He’s always had a way with the ladies
She won’t give him the time of day
Sparks fly when two hearts in motion collide.
Florist Joey Reeves is working overtime to stay away from Lou Cortez, the ace mechanic with a reputation for irresistible charm. She’s a single mom with enough on her plate—the last thing she needs is entanglement with the hottest guy in town…
“Well, hello there.”
Joey glanced up and froze. The man who’d been haunting her sleep looked even better in the hard light of day.
“H-hello.” She coughed. The guys who worked at Webster’s Garage all looked larger than life, covered in tattoos, muscles, and that indefinable sense of danger they wore like a second skin. But this guy, the tall, Latin lover with dark-brown eyes and lips made for kissing, had ensnared her.
Lou wasn’t a one-nighter kind of guy. He liked to wine and dine women, to linger over the seduction and part ways as friends. He always left them wanting more while happy to distance himself.
But with Joey, it was different. He couldn’t understand why, and he’d thought about it a lot. Perhaps her initial rejection had put the spark of challenge in his belly. Or maybe her shyness had intrigued him to see if she’d be that compliant in bed; he had every hope of eventually finding out the answer to that question. Then he’d remember her warm brown eyes, her smile, and he’d get a pang in his chest that had nothing to do with sex and everything to do with feeling.
Christ. If he was already feeling this for a woman he hadn’t yet fucked, he was pretty much screwed. And not in a good way. He had no intention of ever getting married, and Joey seemed like the hearts and—no pun intended—flowers type. Having a steady girlfriend didn’t bother him, but he didn’t feel ready for that either. So why all the lovey bullshit?
Had to come from watching all his friends couple up. They’d turned him soft…so to speak.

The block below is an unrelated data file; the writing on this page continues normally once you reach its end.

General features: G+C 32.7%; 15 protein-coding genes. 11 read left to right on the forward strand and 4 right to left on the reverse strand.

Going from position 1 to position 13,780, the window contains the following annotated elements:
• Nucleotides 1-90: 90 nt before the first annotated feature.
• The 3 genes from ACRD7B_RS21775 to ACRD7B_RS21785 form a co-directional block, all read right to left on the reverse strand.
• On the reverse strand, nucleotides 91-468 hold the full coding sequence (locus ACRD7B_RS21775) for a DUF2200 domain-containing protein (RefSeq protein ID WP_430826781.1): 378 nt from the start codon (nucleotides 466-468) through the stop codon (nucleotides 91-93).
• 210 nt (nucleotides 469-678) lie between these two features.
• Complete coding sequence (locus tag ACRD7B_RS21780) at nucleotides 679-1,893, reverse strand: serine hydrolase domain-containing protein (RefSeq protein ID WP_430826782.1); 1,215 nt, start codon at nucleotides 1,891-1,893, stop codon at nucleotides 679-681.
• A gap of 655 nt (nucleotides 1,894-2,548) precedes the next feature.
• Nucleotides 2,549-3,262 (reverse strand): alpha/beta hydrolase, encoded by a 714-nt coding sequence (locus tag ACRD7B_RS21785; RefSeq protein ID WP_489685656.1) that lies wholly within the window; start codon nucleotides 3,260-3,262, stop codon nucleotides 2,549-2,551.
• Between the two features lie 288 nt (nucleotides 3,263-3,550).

He glanced down at himself, aware this constant hard-on when thinking of Joey had to stop.
Heller walked out of his office and glanced around. “I don’t like it this quiet.” To Lou he said, “We go to Ray’s soon, I buy you a beer. You need it. Now quit mooning over whatever woman crawled up your ass and get to work.” Lou caught a few unflattering comments in German he’d heard before just as Heller disappeared back into his office and shut the door. The phone rang, and Lou returned to work. Seconds later, Heller erupted in some harsh German. And man, the big dude had a booming voice that carried, even through a closed door.
The guys who’d been hand sanding a Camry stopped and stared at the office. Mateo and Smith shared a glance then shook their heads.
“I’m not asking him now.”
As one, they turned to Kelly.
Kelly, Heller’s newest hire and a damn fine paint guy, sighed. “Why is it always me? You know predators always go for the weakest prey—and I’m like a hundred pounds less than the boss. At least make Lou ask to give the rest of us a fighting chance.”
Lou chuckled. “Yeah, right. No way in hell am I going in there after hearing that.” He paused. They heard more shouting, then something slammed into the wall with a crack. Dead silence. “You think he’s talking to his old man?” Lou had met the bastard once and had no urge to repeat the experience.